thoughts and ideas

From the classics: “Effect Measure” – a model public health science blog?

Are public health experts, researchers, enthusiast to be found online? This is a question that I have tried to answer over the last couple of months. Having a master degree in Public Health Sciences myself, I must admit that until a few months ago I did not pay much attention to what the world of […]

Are public health experts, researchers, enthusiast to be found online? This is a question that I have tried to answer over the last couple of months.
Having a master degree in Public Health Sciences myself, I must admit that until a few months ago I did not pay much attention to what the world of social media could add to my professional life or what I through the web could share with others. But as I described in my previous post about Twitter and LinkedIn, things are changing and communicating research and searching for information through social media tools more and more seems like a very natural thing to do.
Also blogs have opened my eyes to a new world of communicating public health. In my search for good examples of Public Health research related blogs I have very often come across a blog that is not even alive and kicking any longer. The blog is called “Effect Measure” and was started already in 2004 and had its last post in May 2010 – but still very much worth a read and proof that public health science is an excellent topic for a blog.
A model for subsequent blogs?
Effect Measure is edited by senior public health scientists and practitioners and calls itself “a forum for progressive Public Health discussion and argument as well as a source of public health information from around the web that interests the editor(s)”. It covers a wide range of public healths topics and often takes it’s starting point in (at the time) newly published articles or news stories related to public health (primarily in an US context). The blog both explains in simple language the topic/problem and comments on it. An example og a topic covered through several blog posts is swine flu (H1N1). When it was at its highest blog posts on the topic were published which all provided  good background information about the virus and made it possible, on a scientific basis to get an impression of what kind of disease we were talking about and what the challenges were. (see example here).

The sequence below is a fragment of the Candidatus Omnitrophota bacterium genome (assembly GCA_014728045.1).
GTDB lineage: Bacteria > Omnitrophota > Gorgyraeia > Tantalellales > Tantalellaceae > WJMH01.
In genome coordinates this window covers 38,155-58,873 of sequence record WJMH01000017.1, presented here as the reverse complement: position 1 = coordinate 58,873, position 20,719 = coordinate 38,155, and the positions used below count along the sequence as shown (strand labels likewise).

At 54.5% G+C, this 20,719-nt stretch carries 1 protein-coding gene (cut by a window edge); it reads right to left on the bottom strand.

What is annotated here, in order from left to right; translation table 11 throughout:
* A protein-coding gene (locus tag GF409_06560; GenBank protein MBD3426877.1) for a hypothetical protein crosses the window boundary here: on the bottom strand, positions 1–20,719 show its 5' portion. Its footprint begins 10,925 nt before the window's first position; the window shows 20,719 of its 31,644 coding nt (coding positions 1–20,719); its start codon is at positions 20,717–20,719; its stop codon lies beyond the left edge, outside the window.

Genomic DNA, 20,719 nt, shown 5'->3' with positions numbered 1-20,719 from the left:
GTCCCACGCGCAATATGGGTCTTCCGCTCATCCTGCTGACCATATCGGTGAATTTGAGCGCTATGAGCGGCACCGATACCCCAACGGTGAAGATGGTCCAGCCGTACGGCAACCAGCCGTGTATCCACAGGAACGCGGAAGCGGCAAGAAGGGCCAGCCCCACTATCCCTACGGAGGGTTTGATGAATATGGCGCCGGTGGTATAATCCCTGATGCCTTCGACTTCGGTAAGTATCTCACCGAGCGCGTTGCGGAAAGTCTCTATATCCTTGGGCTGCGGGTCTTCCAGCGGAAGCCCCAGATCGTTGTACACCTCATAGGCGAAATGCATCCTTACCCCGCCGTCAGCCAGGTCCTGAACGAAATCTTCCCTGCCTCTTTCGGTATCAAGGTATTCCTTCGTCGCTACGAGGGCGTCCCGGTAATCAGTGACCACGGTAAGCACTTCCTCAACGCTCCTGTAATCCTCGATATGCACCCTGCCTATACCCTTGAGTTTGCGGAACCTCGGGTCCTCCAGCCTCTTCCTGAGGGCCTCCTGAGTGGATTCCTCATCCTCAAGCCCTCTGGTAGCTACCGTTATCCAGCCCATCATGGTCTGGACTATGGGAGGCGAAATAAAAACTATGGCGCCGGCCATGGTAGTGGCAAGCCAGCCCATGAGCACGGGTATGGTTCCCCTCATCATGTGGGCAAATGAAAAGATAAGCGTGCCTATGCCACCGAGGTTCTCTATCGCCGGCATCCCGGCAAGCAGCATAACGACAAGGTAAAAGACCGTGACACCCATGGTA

The blog post varies of course dependant on topic, both in length, tone, complexity and structure. A common structure for blog post is as follows.
1) Outline of the problem/topic and general background information
2) a long citation or links to other sources with either the conclusions from a study, an expressed opinion etc.
3) a comment on the citation and a conclusion or question for thought
This flows provides a good basis for the readers to have enough information to enter into a dialogue, e.g. through raising questions etc. In essence it gives a clear, in-depth scientific explanations of public health topics combined with strong opinions about how things should be handled with the view to improve public health.
Effect Measure started out as a private initiative in 2004 but was in June 2006 invited to come under the umbrella of ScienceBlogs, one of the premier venue for science-oriented blogs. This must be said to be evidence of its scientific soundness.
One things that may however challenge the soundness a little bit in my view is that the editors of Effect Measure chose to stay anonymous. The argument was as follows: